“You never know what you’ve lost, until it’s slips out of your reach.” Anonymous
A few weeks ago, a couple that I have been seeing for months of marriage counseling came in for their regular appointment. Both of them were close to tears. I could tell that something serious had happened. They gave me permission to tell their story.
They came in originally, after almost two weeks of separation, feeling hopeless about the state of their marriage. They have been married for many years and have three children. There was a lot of anger, bitterness, and resentment present when I first met this couple. After about seven weeks of counseling, the couple was regaining control over their marriage, taking responsibility for the ways that they were individually contributing to the disunity, growing spiritually, and re-prioritizing their life together. I was seeing exciting improvements, but they continued to struggle with putting each other first and reporting “stressful and disrespectful” attitudes towards each other and their kids.
That night, when they came in crying- I asked, “Is everything okay? You guys look really shaken up.” They both became very tearful and began to describe the traumatic event from a few days prior. The husband left home on Superbowl Sunday after being called out to work a late job that went well into next morning. Just before midnight, the wife received a call that her husband had been involved in a serious accident. He had hit some black ice and rolled his work truck twice off the side of the road. The driver’s side of the vehicle was crushed. The truck was filled with explosive fuel and dangerous, heavy tools that came crashing through the windshield when the truck slid off the road. Pieces of glass and rubble hit his face as the truck went crashing down the embankment. Moments before the accident, the husband just happened to had put on his safety glasses because the heat in the truck was drying out his contacts and effecting his vision. The skin on his face, around his safety glasses, was marked up from debris that flew through the window, but the only injury the man had was a minor cut on his head. When the truck stopped… he sat, upside down, in his truck and saw a bright light bouncing in front of his face. When his eyes adjusted, he saw the home screen of his phone, still attached to the charger cord, with a picture of his family illuminated, bobbing up and down in front of him. He shared that he knows and believes that God didn’t cause the accident, but that this was a wake up call, and that it was no coincidence that he was staring at a picture of his family, begging to be prioritized and appreciated. The husband cut himself out of the vehicle and scrambled up to the road where the emergency responders were struggling to find him (the On-Star feature had notified them) because the truck was far off the road and difficult to locate. The wife went to the hospital with him and stayed with him until he was released. Aside from some obvious trauma, and mental exhaustion- the man walked away from an accident that very well could have killed him. He said to me, “God is not done with me. All I can do since the accident is re-evaluate my life. How could we have spent so much time and energy fighting over such ridiculous, stupid stuff? What a waste of time.” The previous week could have been the last time I saw the man. The Superbowl game could have been the last time he spent time with his children and wife.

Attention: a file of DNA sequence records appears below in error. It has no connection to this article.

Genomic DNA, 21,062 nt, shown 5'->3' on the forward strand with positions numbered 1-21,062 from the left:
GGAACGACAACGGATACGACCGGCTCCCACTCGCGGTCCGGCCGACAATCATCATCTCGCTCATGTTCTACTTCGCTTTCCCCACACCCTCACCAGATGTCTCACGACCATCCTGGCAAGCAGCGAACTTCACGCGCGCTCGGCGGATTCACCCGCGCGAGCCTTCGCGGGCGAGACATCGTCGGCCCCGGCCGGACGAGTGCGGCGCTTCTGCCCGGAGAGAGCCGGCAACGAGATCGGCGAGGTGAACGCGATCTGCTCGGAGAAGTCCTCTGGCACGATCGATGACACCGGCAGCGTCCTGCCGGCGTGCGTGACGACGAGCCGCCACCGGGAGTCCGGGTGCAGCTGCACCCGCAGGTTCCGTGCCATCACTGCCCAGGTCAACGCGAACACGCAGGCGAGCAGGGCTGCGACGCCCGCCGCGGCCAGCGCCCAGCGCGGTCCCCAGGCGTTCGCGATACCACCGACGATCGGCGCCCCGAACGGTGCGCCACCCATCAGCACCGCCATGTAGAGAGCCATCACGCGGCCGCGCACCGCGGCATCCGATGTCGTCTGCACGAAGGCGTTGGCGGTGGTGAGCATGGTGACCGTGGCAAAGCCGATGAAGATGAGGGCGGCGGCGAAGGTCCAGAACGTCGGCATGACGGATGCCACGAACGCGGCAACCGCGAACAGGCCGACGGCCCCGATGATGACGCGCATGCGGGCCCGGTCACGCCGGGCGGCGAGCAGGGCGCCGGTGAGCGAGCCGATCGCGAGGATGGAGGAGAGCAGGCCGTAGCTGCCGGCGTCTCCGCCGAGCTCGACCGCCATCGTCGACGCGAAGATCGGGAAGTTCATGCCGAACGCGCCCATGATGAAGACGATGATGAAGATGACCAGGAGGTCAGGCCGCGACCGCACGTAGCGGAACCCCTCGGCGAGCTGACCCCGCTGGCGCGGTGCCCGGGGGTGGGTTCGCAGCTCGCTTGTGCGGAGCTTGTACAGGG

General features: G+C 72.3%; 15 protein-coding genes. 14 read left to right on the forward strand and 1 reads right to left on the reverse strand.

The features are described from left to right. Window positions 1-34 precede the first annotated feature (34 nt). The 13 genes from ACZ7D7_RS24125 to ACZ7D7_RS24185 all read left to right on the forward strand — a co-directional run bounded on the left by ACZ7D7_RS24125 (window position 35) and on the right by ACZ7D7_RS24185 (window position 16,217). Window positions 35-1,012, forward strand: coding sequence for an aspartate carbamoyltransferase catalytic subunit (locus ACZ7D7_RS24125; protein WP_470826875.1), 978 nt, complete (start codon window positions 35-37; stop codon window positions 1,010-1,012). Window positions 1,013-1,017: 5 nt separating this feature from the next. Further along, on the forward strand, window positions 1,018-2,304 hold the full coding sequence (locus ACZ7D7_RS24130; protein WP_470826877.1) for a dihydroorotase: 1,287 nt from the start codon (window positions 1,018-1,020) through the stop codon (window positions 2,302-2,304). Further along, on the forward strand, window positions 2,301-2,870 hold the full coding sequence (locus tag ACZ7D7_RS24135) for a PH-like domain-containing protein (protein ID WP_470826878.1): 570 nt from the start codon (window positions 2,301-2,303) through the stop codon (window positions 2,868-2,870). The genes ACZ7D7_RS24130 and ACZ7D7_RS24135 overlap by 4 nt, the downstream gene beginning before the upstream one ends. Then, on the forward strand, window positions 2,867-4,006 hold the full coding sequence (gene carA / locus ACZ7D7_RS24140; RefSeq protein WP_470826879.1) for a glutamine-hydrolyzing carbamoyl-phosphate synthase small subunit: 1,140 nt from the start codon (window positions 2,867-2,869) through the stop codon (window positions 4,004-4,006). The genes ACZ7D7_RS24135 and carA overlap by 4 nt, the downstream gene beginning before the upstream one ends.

This couple is amazing, and since the accident, there have still been some bumpy, difficult days, but they are more united than I have ever seen them. The night of the accident, they gained an increased appreciation for and the immeasurable value of their family. The husband continues to process through the event, but is receiving God’s healing from the mental and emotional shock of the incident.
We can waste so much time and energy fighting over dishes, bills, and past mistakes. Why don’t we invest in making each day count? In Ecclesiastes 11:10, Solomon exhorts us with these words: “So, remove grief and anger from your heart and put away pain from your body, because childhood and the prime of life are fleeting.” Ephesians 5:16 says that we should, “Make the most of every opportunity, because the days are evil.” This word “evil” in the Greek is the word “ponéros” which means: “Full of labors, annoyances, hardships, and trouble that brings pain.” Make the most of every day because life is brief, and despite the troubling, annoyances of the daily grind… take advantage of the days that you have!
Is is possible that you have slowly lost your perspective on the blessings that you have all around you?
Could it be that you have an amazing spouse and kids and that, because you have been taking them for granted- it feels like there is distance, lack of connection, and tension?
The Enemy desires for you to elevate your needs above your spouse and to walk slowly away from the plans that God has for your life. You have an opportunity to have a phenomenal marriage filled with love, laughter, and unity. Why wouldn’t we want that?
Questions for reflection:
What are some of the plan, everyday, ordinary things I take for granted? How does reminding myself of these things increase appreciation for life?
How does this appreciation change my perspective of God?
What is one thing I can do to live more intentionally today?
Is there anything in my life that I need to re-prioritize to put my spouse and family first?
*Bonus questions: What are some of the luxuries that I have as an American that people in other countries will never have access to in their life? How does realizing this shift my perspective? What will I do about it?